One of six shortlisted novels will take home the German Book Prize in October. Though they share common themes, their settings couldn't be more varied, ranging from Normandy to Mars to a pit-stop in a brothel.
The German Book Prize is traditionally awarded on the evening before the opening of the yearly Frankfurt Book Fair. Handed out since 2005, winner and runners-up take home a total of 37,500 euros ($49,700). But, like the French Prix Goncourt and the British Booker Prize, the award's primary purpose is to make German-language literature better known abroad.
The seven-member jury are tried and tested literary authorities, though not usually household names themselves. A look at the six nominated novels makes one thing clear: Ambiguous stories about families and relationships dominate the shortlist. Entirely personal books seem to have lost their foothold, with many of this year's books circling the themes of death and loss.
Mirko Bonné: "Nie mehr Nacht" ("Never Again Night") - Schöffling & Co. Verlag
Only hardcore lovers of literature are familiar with this 48-year-old author. Mirk Bonné is a literary jack-of-all-trades, a Hamburg native who started out as a journalist before moving on to translation and then to prize-winning poetry. "Never Again Night" is his fifth novel. In it, a man travels with his nephew to the French Atlantic coast.
He's there on behalf of a magazine, supposedly illustrating the bridges in Normandy which proved decisive for the Allies in 1944. He is also fleeing the tragedy of his sister's death, for whom he shared more than sibling affection. In an entrancing road novel about scars of the soul and the landscape, Bonné weaves private tragedy with the historic.
Reinhard Jirgl: "Nichts von euch auf Erden" ("Nothing of You on Earth") - Hanser Verlag
The most renowned German author on this year's short-list - Jirgl has previously won the most prestigious German-language literary accolade, the Georg Büchner Prize - his book is also the most unusual of the season. The science fiction novel looks at an earth populated by a people that, due to a genetic defect, are drowsy and peaceful.
Those formerly in power settled Mars long ago, where they live in gigantic, subterranean cities. There, they exploit the weak, forcing them to work in murderous labor camps. The goal? To make the surface of the red planet hospitable to life. Their efforts are fruitless. And can the fight to be the best of all worlds even be won? Jirgl twists words, caring little for grammar or certainties, questioning everything.
Clemens Meyer: "Im Stein" ("In Stone") - S. Fischer Verlag
"Literature that hurts" is how the Leipzig resident once described his own work. So, too, does his newest book push against constraints - and even break free of them. Meyer dives into the shadowy world of prostitution, where whores and pimps speak their piece.
Drastic, detailed descriptions shift to inner monologues and dreams. Out of a dizzying collage, the 36-year-old creates a romantic landscape, reiterating Meyer's status as enfant terrible of the German literature scene. As the 2008 Leipzig Book Fair Prize attested, no other author writes as authentically about excess and dissolution.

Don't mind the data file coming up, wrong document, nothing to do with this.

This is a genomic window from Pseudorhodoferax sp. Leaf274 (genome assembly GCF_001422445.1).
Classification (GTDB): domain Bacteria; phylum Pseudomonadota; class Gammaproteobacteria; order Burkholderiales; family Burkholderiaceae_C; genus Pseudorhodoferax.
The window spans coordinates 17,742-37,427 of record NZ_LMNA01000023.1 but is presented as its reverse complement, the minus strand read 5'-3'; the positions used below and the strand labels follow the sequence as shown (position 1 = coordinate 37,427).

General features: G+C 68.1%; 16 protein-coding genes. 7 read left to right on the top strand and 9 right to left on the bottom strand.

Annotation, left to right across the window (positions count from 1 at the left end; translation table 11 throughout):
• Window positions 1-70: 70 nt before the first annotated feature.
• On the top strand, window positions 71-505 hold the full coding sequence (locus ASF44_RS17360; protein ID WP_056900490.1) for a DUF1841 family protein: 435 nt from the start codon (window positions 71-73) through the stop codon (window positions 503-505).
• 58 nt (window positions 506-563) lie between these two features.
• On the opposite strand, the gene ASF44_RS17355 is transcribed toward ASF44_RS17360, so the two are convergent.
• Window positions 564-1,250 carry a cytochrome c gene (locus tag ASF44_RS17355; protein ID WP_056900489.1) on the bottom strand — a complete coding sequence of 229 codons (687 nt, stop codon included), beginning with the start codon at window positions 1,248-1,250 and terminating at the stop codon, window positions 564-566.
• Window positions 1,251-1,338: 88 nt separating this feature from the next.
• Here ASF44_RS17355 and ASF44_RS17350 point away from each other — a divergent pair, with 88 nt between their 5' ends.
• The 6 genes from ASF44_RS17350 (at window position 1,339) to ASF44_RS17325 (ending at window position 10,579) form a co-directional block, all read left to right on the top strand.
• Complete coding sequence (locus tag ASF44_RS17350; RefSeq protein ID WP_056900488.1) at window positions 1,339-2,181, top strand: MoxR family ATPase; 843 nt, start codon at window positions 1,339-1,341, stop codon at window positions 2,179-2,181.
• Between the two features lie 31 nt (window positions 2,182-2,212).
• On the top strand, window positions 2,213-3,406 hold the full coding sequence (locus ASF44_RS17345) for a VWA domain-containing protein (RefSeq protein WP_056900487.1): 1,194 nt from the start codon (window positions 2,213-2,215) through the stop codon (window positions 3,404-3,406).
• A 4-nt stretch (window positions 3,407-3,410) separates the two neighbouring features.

Terézia Mora: "Das Ungeheuer" ("The Monster") - Luchterhand Verlag
The Hungarian-born author is one of this year's favorites. With her new novel, Terézia Mora begins where her last book ended, with IT specialist Darius Kopp at center stage. After losing his job, he is then forced to cope with the suicide of his wife.
A glance in her diary reveals volatile affairs, humiliation and loneliness. No perfect world to be found. The shocked husband travels to Hungary, where his wife grew up - bringing with him both memories and questions. It's a journey to the end of the night.
Marion Poschmann: "Die Sonnenposition" ("The Position of the Sun") Suhrkamp Verlag
Up to this point, the 43-year-old was first and foremost a poet. That literary background can be felt in her new novel. Marion Poschmann weaves fantastic associations together, compressing them all into boldly reduced language.
At the book's axis is a run-down castle in eastern Germany, a place populated by bizarre figures. Here, a neurotic psychiatrist goes hunting for poetic personal demons, and family secrets collide with East and West German history.
Monika Zeiner: "Die Ordnung der Sterne über Como" ("The Order of the Stars above Como") - Blumenbar Verlag
This 600-page tome is the only debut on this year's shortlist. Monika Zeiner is a singer in an Italian swing band and has a PhD in medieval romantic poetry. Her freshman novel is about a ménage à trois in Berlin in the 1990s: an unrenovated apartment, two men, one woman - and the intricate love-triangle between them.
The charm of a work-in-progress and a whole lot of music float above it all. Zeiner's style of speech melts with the melody of songs. The result is a story about the young and light-hearted.